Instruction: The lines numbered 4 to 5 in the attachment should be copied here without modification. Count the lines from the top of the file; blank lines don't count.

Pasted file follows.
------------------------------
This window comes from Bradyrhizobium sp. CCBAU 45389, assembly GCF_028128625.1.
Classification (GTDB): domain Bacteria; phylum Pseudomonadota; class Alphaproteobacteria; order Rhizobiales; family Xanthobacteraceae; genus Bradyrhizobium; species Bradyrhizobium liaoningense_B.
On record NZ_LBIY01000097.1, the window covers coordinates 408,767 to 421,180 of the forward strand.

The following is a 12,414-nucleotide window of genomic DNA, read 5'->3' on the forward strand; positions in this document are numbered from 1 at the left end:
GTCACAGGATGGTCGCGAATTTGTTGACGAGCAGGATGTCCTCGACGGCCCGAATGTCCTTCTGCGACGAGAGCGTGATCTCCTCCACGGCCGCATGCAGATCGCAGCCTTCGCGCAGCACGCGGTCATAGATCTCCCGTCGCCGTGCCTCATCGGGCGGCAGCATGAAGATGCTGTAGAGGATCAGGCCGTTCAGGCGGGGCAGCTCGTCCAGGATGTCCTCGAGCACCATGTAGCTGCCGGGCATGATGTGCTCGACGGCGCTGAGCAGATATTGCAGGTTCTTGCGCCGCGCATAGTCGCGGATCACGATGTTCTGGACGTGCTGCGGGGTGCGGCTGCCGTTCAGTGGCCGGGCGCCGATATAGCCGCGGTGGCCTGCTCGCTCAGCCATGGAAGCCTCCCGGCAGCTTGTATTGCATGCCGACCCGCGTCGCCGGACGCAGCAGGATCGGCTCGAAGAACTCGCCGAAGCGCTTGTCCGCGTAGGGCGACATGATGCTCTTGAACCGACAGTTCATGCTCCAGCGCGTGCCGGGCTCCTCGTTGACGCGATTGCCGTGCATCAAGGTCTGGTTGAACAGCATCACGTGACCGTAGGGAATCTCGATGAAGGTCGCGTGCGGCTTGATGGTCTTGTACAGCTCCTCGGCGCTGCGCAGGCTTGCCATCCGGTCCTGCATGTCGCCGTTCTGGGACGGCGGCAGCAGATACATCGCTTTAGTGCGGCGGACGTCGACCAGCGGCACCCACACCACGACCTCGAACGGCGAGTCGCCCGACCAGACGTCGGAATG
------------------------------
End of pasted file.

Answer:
The following is a 12,414-nucleotide window of genomic DNA, read 5'->3' on the forward strand; positions in this document are numbered from 1 at the left end:
GTCACAGGATGGTCGCGAATTTGTTGACGAGCAGGATGTCCTCGACGGCCCGAATGTCCTTCTGCGACGAGAGCGTGATCTCCTCCACGGCCGCATGCAGATCGCAGCCTTCGCGCAGCACGCGGTCATAGATCTCCCGTCGCCGTGCCTCATCGGGCGGCAGCATGAAGATGCTGTAGAGGATCAGGCCGTTCAGGCGGGGCAGCTCGTCCAGGATGTCCTCGAGCACCATGTAGCTGCCGGGCATGATGTGCTCGACGGCGCTGAGCAGATATTGCAGGTTCTTGCGCCGCGCATAGTCGCGGATCACGATGTTCTGGACGTGCTGCGGGGTGCGGCTGCCGTTCAGTGGCCGGGCGCCGATATAGCCGCGGTGGCCTGCTCGCTCAGCCATGGAAGCCTCCCGGCAGCTTGTATTGCATGCCGACCCGCGTCGCCGGACGCAGCAGGATCGGCTCGAAGAACTCGCCGAAGCGCTTGTCCGCGTAGGGCGACATGATGCTCTTGAACCGACAGTTCATGCTCCAGCGCGTGCCGGGCTCCTCGTTGACGCGATTGCCGTGCATCAAGGTCTGGTTGAACAGCATCACGTGACCGTAGGGAATCTCGATGAAGGTCGCGTGCGGCTTGATGGTCTTGTACAGCTCCTCGGCGCTGCGCAGGCTTGCCATCCGGTCCTGCATGTCGCCGTTCTGGGACGGCGGCAGCAGATACATCGCTTTAGTGCGGCGGACGTCGACCAGCGGCACCCACACCACGACCTCGAACGGCGAGTCGCCCGACCAGACGTCGGAATG